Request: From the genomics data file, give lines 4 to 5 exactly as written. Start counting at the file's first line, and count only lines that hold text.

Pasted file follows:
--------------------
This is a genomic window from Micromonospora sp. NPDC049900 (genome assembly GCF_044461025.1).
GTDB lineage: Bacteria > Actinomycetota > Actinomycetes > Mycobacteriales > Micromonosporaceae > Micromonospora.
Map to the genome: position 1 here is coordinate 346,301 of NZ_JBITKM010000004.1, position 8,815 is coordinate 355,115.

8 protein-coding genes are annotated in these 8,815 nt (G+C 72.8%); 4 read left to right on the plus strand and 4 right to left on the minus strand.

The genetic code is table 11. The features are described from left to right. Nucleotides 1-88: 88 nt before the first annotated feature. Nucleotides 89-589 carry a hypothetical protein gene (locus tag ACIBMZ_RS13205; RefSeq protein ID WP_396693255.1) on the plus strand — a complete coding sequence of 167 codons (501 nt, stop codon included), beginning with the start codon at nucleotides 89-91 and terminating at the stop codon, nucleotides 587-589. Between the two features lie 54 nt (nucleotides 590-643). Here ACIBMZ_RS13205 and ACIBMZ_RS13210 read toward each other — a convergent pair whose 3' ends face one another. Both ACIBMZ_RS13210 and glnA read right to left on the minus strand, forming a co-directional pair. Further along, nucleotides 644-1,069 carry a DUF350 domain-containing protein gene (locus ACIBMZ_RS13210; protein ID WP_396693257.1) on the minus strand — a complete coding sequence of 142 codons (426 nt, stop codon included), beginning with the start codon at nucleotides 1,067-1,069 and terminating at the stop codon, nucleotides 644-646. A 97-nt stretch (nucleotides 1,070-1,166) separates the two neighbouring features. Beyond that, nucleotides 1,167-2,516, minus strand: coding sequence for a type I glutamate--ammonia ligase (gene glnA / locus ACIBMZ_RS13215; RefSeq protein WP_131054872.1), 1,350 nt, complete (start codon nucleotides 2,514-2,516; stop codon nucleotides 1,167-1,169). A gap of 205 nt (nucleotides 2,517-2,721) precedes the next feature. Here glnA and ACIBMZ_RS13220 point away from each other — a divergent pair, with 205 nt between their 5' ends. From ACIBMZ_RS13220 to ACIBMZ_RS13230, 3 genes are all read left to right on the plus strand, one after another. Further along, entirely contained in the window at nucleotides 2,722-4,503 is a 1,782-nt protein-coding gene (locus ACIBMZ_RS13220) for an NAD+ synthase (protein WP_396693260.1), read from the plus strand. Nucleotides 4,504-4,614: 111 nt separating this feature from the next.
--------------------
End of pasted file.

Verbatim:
8 protein-coding genes are annotated in these 8,815 nt (G+C 72.8%); 4 read left to right on the plus strand and 4 right to left on the minus strand.

The genetic code is table 11. The features are described from left to right. Nucleotides 1-88: 88 nt before the first annotated feature. Nucleotides 89-589 carry a hypothetical protein gene (locus tag ACIBMZ_RS13205; RefSeq protein ID WP_396693255.1) on the plus strand — a complete coding sequence of 167 codons (501 nt, stop codon included), beginning with the start codon at nucleotides 89-91 and terminating at the stop codon, nucleotides 587-589. Between the two features lie 54 nt (nucleotides 590-643). Here ACIBMZ_RS13205 and ACIBMZ_RS13210 read toward each other — a convergent pair whose 3' ends face one another. Both ACIBMZ_RS13210 and glnA read right to left on the minus strand, forming a co-directional pair. Further along, nucleotides 644-1,069 carry a DUF350 domain-containing protein gene (locus ACIBMZ_RS13210; protein ID WP_396693257.1) on the minus strand — a complete coding sequence of 142 codons (426 nt, stop codon included), beginning with the start codon at nucleotides 1,067-1,069 and terminating at the stop codon, nucleotides 644-646. A 97-nt stretch (nucleotides 1,070-1,166) separates the two neighbouring features. Beyond that, nucleotides 1,167-2,516, minus strand: coding sequence for a type I glutamate--ammonia ligase (gene glnA / locus ACIBMZ_RS13215; RefSeq protein WP_131054872.1), 1,350 nt, complete (start codon nucleotides 2,514-2,516; stop codon nucleotides 1,167-1,169). A gap of 205 nt (nucleotides 2,517-2,721) precedes the next feature. Here glnA and ACIBMZ_RS13220 point away from each other — a divergent pair, with 205 nt between their 5' ends. From ACIBMZ_RS13220 to ACIBMZ_RS13230, 3 genes are all read left to right on the plus strand, one after another. Further along, entirely contained in the window at nucleotides 2,722-4,503 is a 1,782-nt protein-coding gene (locus ACIBMZ_RS13220) for an NAD+ synthase (protein WP_396693260.1), read from the plus strand. Nucleotides 4,504-4,614: 111 nt separating this feature from the next.